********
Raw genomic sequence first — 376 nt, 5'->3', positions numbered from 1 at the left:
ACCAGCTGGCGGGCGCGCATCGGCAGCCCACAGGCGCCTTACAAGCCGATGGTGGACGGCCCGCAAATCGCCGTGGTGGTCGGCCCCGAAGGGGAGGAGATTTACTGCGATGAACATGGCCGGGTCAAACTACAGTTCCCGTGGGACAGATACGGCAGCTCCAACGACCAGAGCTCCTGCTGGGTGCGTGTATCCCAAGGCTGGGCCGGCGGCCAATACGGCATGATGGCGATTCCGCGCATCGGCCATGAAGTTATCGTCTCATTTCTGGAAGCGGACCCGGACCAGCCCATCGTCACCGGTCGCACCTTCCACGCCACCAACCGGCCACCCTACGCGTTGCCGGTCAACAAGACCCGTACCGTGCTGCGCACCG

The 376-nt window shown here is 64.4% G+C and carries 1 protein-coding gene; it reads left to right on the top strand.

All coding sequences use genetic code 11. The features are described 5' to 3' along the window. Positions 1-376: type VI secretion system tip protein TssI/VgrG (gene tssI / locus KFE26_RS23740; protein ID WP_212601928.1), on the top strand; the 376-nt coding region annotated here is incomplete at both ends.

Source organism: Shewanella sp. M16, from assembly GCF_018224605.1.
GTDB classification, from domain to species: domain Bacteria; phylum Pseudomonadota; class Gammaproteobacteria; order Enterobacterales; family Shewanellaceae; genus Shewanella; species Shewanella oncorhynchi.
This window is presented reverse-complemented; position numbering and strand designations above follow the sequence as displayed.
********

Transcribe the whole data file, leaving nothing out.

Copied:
Raw genomic sequence first — 376 nt, 5'->3', positions numbered from 1 at the left:
ACCAGCTGGCGGGCGCGCATCGGCAGCCCACAGGCGCCTTACAAGCCGATGGTGGACGGCCCGCAAATCGCCGTGGTGGTCGGCCCCGAAGGGGAGGAGATTTACTGCGATGAACATGGCCGGGTCAAACTACAGTTCCCGTGGGACAGATACGGCAGCTCCAACGACCAGAGCTCCTGCTGGGTGCGTGTATCCCAAGGCTGGGCCGGCGGCCAATACGGCATGATGGCGATTCCGCGCATCGGCCATGAAGTTATCGTCTCATTTCTGGAAGCGGACCCGGACCAGCCCATCGTCACCGGTCGCACCTTCCACGCCACCAACCGGCCACCCTACGCGTTGCCGGTCAACAAGACCCGTACCGTGCTGCGCACCG

The 376-nt window shown here is 64.4% G+C and carries 1 protein-coding gene; it reads left to right on the top strand.

All coding sequences use genetic code 11. The features are described 5' to 3' along the window. Positions 1-376: type VI secretion system tip protein TssI/VgrG (gene tssI / locus KFE26_RS23740; protein ID WP_212601928.1), on the top strand; the 376-nt coding region annotated here is incomplete at both ends.

Source organism: Shewanella sp. M16, from assembly GCF_018224605.1.
GTDB classification, from domain to species: domain Bacteria; phylum Pseudomonadota; class Gammaproteobacteria; order Enterobacterales; family Shewanellaceae; genus Shewanella; species Shewanella oncorhynchi.
This window is presented reverse-complemented; position numbering and strand designations above follow the sequence as displayed.